Don’t you love it when a plan comes together! As I travel back to London on the fast train from Glasgow, I am reflecting on being with some truly kind people today (28th November) for a unique screening of a new film. I am also delighted that this film will do some real good in helping innocent people get the help they need.
A year ago (strangely to the day), the philanthropist and art adviser Sigrid Kirk invited me to go to Glasgow and meet up with some people from the Glasgow arts scene. One of them was Adele Patrick, the founder of Glasgow Women’s Library. I had never before been to a library where I was consistently offered tea and ‘a sit down’. I had never been to a library where all of the books were written by women. I had never been to Bridgeton.
Adele’s charisma radiated from her, she literally glowed with positive energy. Her passion for women in literature and empowering women and their creativity was intoxicating. Adele told us about the Daisy Project, a place where women can go and get advice and support on Domestic Abuse. The Women’s Library had been developing a play called ‘Her Spirit Soared’, on coercive control in the Asian community with the Daisy project and they wanted to do more. I had never heard of the term 'coercive control’ but I was keen to learn about it. When I explained how Chocolate Films operates as a production company and a social enterprise, Adele told me about how they hoped to make the play into a film.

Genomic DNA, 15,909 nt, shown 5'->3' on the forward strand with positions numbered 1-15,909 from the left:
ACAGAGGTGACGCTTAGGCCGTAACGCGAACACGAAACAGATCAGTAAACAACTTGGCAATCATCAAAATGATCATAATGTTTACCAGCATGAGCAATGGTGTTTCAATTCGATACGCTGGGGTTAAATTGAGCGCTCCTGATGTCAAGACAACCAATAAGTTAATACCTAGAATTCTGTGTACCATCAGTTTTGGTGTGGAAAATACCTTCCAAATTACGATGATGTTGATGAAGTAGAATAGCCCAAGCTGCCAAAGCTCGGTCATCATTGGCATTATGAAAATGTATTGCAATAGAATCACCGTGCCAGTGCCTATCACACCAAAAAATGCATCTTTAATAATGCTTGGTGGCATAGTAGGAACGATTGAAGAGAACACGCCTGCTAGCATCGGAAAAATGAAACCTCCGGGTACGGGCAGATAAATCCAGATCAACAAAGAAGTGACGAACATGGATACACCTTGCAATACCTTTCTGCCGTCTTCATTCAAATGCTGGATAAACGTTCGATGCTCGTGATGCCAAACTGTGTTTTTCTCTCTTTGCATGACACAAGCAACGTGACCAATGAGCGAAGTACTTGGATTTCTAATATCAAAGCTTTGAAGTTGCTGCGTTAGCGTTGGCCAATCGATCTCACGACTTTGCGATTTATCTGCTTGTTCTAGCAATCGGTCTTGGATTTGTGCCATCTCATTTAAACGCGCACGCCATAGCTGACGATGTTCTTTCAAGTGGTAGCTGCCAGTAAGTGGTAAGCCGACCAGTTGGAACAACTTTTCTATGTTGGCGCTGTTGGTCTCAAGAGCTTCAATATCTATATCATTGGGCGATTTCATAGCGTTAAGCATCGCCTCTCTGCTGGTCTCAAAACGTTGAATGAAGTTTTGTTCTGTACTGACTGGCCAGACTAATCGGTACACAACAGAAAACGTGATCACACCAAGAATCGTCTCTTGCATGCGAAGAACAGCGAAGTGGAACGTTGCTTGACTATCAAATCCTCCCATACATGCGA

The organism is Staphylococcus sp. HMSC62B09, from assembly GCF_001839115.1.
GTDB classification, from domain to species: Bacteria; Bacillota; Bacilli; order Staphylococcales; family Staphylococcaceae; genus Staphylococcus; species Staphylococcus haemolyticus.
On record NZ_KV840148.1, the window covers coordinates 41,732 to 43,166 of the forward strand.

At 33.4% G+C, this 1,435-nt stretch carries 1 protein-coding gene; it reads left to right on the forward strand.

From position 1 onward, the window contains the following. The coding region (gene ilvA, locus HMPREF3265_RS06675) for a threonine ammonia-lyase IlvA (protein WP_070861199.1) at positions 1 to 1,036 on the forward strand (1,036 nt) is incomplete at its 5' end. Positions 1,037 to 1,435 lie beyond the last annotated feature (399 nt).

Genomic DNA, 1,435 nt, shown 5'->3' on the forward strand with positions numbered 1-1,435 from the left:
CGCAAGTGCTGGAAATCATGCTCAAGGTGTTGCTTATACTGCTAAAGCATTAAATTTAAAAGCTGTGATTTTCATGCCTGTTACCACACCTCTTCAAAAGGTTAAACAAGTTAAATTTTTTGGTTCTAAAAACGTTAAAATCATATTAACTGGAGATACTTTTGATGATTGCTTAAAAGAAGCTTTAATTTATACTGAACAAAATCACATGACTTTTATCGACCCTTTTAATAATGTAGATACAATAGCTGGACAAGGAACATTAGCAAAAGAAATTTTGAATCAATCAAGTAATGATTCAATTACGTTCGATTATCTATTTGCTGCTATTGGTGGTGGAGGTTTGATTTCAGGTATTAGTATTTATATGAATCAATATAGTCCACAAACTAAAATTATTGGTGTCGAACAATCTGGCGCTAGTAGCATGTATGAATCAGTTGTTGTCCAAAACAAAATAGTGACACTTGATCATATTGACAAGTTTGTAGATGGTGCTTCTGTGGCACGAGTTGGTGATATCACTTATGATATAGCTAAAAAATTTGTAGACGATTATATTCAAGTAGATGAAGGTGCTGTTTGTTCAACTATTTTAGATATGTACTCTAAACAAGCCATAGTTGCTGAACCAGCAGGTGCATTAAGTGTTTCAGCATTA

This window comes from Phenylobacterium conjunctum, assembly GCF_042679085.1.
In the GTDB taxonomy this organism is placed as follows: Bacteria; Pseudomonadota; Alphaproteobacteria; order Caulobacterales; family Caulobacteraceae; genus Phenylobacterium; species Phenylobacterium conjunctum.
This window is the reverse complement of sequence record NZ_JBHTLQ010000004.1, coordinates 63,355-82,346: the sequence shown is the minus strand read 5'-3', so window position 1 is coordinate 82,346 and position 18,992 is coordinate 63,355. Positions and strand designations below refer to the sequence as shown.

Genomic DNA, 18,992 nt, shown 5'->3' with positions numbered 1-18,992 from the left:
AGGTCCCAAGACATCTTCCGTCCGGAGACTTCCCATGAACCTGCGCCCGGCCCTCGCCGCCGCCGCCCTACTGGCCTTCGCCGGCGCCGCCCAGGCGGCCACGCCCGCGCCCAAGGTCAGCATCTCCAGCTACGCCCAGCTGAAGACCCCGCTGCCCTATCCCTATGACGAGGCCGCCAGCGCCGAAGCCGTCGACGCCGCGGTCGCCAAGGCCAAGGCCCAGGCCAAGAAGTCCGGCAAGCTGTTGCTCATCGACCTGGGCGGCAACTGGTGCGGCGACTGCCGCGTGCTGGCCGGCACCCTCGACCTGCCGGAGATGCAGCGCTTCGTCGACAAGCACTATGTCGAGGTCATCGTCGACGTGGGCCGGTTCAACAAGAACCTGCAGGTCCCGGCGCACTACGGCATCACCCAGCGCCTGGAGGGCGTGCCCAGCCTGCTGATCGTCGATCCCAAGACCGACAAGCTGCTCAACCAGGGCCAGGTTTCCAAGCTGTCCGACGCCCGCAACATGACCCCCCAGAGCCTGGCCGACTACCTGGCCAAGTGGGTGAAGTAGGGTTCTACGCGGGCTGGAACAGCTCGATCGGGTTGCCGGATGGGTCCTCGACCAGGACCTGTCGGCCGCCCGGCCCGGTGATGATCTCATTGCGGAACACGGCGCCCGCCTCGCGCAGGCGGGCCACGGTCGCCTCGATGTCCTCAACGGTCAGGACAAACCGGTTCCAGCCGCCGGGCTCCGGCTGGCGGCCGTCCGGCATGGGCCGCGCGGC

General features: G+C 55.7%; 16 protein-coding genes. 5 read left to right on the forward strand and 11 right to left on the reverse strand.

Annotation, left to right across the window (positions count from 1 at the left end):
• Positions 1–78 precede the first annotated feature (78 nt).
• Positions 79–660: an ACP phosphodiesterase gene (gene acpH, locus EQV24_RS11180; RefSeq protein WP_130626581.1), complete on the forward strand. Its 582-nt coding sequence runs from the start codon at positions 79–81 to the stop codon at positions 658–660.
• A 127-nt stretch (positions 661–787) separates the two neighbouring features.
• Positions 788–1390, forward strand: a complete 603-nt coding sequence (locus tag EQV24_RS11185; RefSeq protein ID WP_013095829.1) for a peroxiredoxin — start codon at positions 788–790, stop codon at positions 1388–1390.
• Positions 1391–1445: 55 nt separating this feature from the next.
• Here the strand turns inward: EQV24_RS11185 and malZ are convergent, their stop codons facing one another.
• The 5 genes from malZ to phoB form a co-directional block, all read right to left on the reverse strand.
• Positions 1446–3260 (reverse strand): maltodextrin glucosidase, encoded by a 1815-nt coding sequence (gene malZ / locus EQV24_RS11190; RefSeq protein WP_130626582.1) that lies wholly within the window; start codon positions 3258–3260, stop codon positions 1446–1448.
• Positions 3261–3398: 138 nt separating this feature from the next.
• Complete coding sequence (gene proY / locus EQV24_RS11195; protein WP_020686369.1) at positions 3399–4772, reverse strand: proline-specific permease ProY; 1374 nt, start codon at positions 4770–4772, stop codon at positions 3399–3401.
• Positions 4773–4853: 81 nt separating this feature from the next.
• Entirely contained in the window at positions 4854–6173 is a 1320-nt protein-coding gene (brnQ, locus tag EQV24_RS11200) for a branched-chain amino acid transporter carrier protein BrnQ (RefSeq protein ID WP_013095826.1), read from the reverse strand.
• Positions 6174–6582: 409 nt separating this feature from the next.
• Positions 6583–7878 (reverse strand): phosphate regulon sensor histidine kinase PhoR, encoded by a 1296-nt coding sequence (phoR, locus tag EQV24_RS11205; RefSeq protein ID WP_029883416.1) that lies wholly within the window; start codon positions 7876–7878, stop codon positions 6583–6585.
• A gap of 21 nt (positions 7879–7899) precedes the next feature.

So what is coercive control? If you haven’t seen the 1940s thriller, Gaslight, with Ingrid Bergman, I suggest you do so now. It’s about a man who psychologically drives his wife mad and secretly drugs her so she eventually has a nervous breakdown. Unfortunately it’s not just a great way to create a strong antagonist in a film, it’s real and victims continue to suffer from this type of mental abuse at the hands of their partners, often finding it hard to explain and report to the police.
Over the last year my Chocolate Films team worked alongside the writer of the play, Syma Ahmed and developed it into a screenplay. Needless to say, we had hardly any budget, but with a tenacious and dedicated team, a talented writer and strong actors, we managed to create a tense, powerful and gripping short drama which we’re all truly proud of.
We are now a year on from my original meeting with Adele and this morning we were at the premiere at the Cineworld Silverburn this morning. There were over 200 people in the audience.
The film, Shifting Sands, follows newlyweds, Sarah and Max, as Max persistently tries to control Sarah’s every move reducing her to weight loss, drugs and ultimate misery.
The trailer for Shifting Sands
Mariam Ahmed, one of the producers of the play and film and an Independent Domestic Abuse Advocate at the Daisy Project, led a lively discussion about coercive control for the audience. Someone spontaneously opened up about her own story of how she had been made to feel worthless within a destructive relationship. The mood was both sombre and safe, some were angry, others saddened by the reality of the story which had been based on case studies of real situations. Nonetheless it was a positive and passionate event where people felt they could open up and talk about this often taboo issue.
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